in Switzerland, the only time that a foreigner is going to be let go before a local employee is when that foreigner is hired as a local hire, i.e. hired on the same terms as their Swiss colleagues. otherwise, any foreigner working in Switzerland is going to be far more expensive to let go than a Swiss employee, since Switzerland is the least employee-friendly labor environment in the EU and is even less employee-friendly than the US. as an example, severance packages for Swiss employees at many multi-nationals (and there are several letting employees go right now) about 30% of the length and dollar compensation of French, German, US or UK employees working in Switzerland.

the simple answer to me is that yes, of course discrimination as to age and a number of factors exists in the workplace. this is precisely why many employers offer severance packages in the first place.
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Old 31.01.2013, 10:58
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Re: Discrimination on the job market

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How am I being discriminated against if I already am a resident of Switzerland and hold a B-permit like others ? I would love to hear how many Germans, Italians etc living in Switzerland are asked to go back to their home country if they lost their jobs here.....
I've no idea - but have you been told during the hiring process that you should "go home"? And I expect the fact that HR will have to do a little, tiny bit of work should you be employed to work against you.

With regards to the over 50s and so on, this is not unique to Switzerland. And Switzerland is not in the EU but I can agree that employee protection is weak here.

In my opinion, Switzerland is not the Utopia it once was in the 90s. Had I known that, I would not have pissed my 90s wages up against a urinal in the pubs and clubs of Zurich!!!!
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Old 31.01.2013, 11:56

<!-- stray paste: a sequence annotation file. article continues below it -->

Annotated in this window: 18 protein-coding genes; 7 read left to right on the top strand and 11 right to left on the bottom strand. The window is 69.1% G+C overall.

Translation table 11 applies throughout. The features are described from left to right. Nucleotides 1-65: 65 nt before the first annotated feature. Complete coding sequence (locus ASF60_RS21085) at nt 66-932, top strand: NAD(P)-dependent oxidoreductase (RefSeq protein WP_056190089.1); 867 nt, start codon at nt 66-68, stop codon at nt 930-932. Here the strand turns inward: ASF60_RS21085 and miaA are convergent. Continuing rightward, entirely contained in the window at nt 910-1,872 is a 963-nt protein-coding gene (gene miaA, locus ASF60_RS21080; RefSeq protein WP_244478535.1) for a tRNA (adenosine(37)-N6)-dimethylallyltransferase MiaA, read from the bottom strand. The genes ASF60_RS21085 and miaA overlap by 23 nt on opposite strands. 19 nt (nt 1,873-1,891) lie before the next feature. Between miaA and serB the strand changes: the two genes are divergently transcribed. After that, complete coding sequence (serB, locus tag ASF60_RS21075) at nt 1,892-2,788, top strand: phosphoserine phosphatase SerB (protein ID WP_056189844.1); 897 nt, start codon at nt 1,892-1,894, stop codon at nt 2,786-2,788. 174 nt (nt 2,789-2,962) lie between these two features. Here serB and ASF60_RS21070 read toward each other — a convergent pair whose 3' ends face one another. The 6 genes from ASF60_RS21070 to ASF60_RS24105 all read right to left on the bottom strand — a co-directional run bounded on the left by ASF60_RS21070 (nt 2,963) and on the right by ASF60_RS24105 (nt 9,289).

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Re: Discrimination on the job market

I was lucky enough to be invited to a job interview yesterday, my fourth in almost a year!!??!
It went well, very well, I found and the job is tailor made for my skill set and I have more than one advantage over the other applicants, Englisch, single etc.
However I still get the impression that they are holding out for somebody younger, some of their remarks came up as a red flag.
Keep ya all informed.
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Old 31.01.2013, 12:06
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Re: Discrimination on the job market

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I was lucky enough to be invited to a job interview yesterday, my fourth in almost a year!!??!
It went well, very well, I found and the job is tailor made for my skill set and I have more than one advantage over the other applicants, Englisch, single etc.
However I still get the impression that they are holding out for somebody younger, some of their remarks came up as a red flag.
Keep ya all informed.
good luck. i'm really not sure why there is this drive to hire younger people. in some sectors yes, but for many jobs, you'd think that experience and stability would win out...